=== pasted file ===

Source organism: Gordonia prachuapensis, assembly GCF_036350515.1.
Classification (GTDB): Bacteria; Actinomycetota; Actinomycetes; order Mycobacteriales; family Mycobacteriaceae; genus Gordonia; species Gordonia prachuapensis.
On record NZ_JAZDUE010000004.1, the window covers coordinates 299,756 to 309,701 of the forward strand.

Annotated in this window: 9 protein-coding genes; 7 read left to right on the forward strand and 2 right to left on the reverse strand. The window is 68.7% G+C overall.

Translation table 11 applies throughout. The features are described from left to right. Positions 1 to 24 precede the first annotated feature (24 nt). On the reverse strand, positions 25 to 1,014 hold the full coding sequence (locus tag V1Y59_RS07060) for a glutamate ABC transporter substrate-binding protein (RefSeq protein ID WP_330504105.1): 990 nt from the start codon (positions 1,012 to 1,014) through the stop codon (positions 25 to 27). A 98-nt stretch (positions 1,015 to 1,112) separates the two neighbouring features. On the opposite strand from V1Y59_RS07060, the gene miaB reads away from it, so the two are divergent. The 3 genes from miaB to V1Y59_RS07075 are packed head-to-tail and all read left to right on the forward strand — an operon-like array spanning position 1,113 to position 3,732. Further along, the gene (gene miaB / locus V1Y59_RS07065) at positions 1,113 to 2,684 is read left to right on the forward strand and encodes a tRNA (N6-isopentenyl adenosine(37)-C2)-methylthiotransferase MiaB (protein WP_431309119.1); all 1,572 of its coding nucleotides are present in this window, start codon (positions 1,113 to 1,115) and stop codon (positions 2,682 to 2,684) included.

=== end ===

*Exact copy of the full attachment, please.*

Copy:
Source organism: Gordonia prachuapensis, assembly GCF_036350515.1.
Classification (GTDB): Bacteria; Actinomycetota; Actinomycetes; order Mycobacteriales; family Mycobacteriaceae; genus Gordonia; species Gordonia prachuapensis.
On record NZ_JAZDUE010000004.1, the window covers coordinates 299,756 to 309,701 of the forward strand.

Annotated in this window: 9 protein-coding genes; 7 read left to right on the forward strand and 2 right to left on the reverse strand. The window is 68.7% G+C overall.

Translation table 11 applies throughout. The features are described from left to right. Positions 1 to 24 precede the first annotated feature (24 nt). On the reverse strand, positions 25 to 1,014 hold the full coding sequence (locus tag V1Y59_RS07060) for a glutamate ABC transporter substrate-binding protein (RefSeq protein ID WP_330504105.1): 990 nt from the start codon (positions 1,012 to 1,014) through the stop codon (positions 25 to 27). A 98-nt stretch (positions 1,015 to 1,112) separates the two neighbouring features. On the opposite strand from V1Y59_RS07060, the gene miaB reads away from it, so the two are divergent. The 3 genes from miaB to V1Y59_RS07075 are packed head-to-tail and all read left to right on the forward strand — an operon-like array spanning position 1,113 to position 3,732. Further along, the gene (gene miaB / locus V1Y59_RS07065) at positions 1,113 to 2,684 is read left to right on the forward strand and encodes a tRNA (N6-isopentenyl adenosine(37)-C2)-methylthiotransferase MiaB (protein WP_431309119.1); all 1,572 of its coding nucleotides are present in this window, start codon (positions 1,113 to 1,115) and stop codon (positions 2,682 to 2,684) included.